Anyone who has been diagnosed with mesothelioma may be wondering about their options for participating in a clinical trial. Perhaps a health care provider mentioned the possibility of a clinical trial to you, or a friend or family member inquired about your ability to take part in a clinical trial. The term “clinical trial” is used frequently in discussions concerning new research and treatments for cancer patients, but it may not always be clear what different people mean when they talk about clinical trials, or how they can benefit patients.
There are different types of clinical trials, and there are various ways in which clinical trials are regulated and evaluated in the United States. There are four phases that you should know about if you or a loved one has mesothelioma. Ultimately, once you learn more about clinical trials, you can find out about eligibility for clinical trial participation. Not all cancer patients—so not all malignant mesothelioma patients—will be able to participate in every clinical trial. Not only are clinical trials tailored to specific types of patients, but it will also be important for a patient to be able to show that they are healthy enough to take part in the clinical trial.
Learning More About Clinical Research
In order to understand what clinical trials are and how they work, it is critical to learn more about clinical research more broadly. According to the National Institutes of Health (NIH), clinical research is, quite simply, “medical research involving people.” The U.S. National Library of Medicine discusses clinical research through the terminology of “clinical study,” and explains that a “clinical study involves research using human volunteers (also called participants) that is intended to add to medical knowledge.” Within the area of clinical research, there are two types of clinical research that can be undertaken: observational studies and clinical trials (which can also be known as interventional studies).
Observational research, which may also be described as observational studies, involve practices that are distinct from clinical trials. Thus, the U.S. National Library of Medicine uses the opposing language of observational studies versus interventional studies to discuss the differences between observational research and clinical trials.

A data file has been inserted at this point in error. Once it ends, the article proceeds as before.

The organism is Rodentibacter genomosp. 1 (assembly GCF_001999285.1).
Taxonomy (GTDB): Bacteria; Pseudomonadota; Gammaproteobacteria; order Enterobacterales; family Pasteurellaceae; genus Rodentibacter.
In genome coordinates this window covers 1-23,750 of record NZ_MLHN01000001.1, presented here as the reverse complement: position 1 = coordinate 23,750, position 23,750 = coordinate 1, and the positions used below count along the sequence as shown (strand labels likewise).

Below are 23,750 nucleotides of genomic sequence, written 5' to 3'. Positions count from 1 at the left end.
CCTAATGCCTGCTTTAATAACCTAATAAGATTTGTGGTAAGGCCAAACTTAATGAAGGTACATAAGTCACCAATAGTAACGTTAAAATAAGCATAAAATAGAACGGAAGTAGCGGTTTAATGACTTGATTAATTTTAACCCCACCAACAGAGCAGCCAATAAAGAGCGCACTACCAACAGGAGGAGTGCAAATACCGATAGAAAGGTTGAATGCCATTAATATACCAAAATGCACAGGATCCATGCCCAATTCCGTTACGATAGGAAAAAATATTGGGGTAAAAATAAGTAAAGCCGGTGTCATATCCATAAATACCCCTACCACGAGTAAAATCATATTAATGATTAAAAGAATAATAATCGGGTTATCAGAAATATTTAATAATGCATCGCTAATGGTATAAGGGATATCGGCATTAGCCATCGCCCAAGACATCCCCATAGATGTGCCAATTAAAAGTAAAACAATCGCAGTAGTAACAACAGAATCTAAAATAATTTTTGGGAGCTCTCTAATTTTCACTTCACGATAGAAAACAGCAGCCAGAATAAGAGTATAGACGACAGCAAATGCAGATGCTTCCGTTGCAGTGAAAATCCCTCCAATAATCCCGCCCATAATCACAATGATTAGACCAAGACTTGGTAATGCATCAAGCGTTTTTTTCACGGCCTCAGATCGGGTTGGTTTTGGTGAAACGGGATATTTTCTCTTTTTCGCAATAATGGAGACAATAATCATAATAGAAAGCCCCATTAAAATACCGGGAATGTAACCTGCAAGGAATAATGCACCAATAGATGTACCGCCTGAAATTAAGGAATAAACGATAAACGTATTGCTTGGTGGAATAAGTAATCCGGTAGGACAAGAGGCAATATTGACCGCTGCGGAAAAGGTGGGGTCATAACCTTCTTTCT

To be clear, clinical research is the umbrella term, and both observational studies and clinical trials are types of clinical research that are housed by that umbrella term.
Understanding Clinical Trials as a Part of Clinical Research: Observational Studies Versus Clinical Studies
To understand how clinical trials (or interventional studies) are distinct from observational studies, it is important to understand the kinds of practices and methods that are involved in observational studies. The NIH defines observational studies as research in which people are observed “in normal settings.” The NIH clarifies that, in observational studies, “researchers gather information, group volunteers according to broad characteristics, and compare changes over time.” In observational studies, for instance, “researchers may collect data through medical exams, tests, or questionnaires about a group of older adults over time to learn more about the effects of different lifestyles on cognitive health.” Ultimately the information gleaned through an observational study may be used to develop a specific clinical trial.
The U.S. National Library of Medicine explains observational studies in a manner that focuses more on medical terminology that you might hear when you are considering being part of clinical research: “In an observational study, investigators assess health outcomes in groups of participants according to a research plan or protocol. Participants may receive interventions (which can include medical products such as drugs or devices) or procedures as part of their routine medical care, but participants are not assigned specific interventions by the investigator (as in a clinical trial).”
How do clinical trials differ from observational studies? The NIH explains that clinical trials are specific types of research studies “that are aimed at evaluating a medical, surgical, or behavioral intervention.” When a clinical trial is conducted, it is usually the “primary way that researchers find out if a new treatment, like a new drug or diet or medical device (for example, a pacemaker) is safe and effective in people.” Clinical trials are also used with some frequency to determine if a particular type of medical treatment, including for a specific type of cancer, can be effective, and whether it produces side effects that are more or less severe than treatments that are currently in common use. Clinical trials can also be used to assess methods of identifying diseases early on (such as assessing the value or effectiveness of a particular screening tool or method).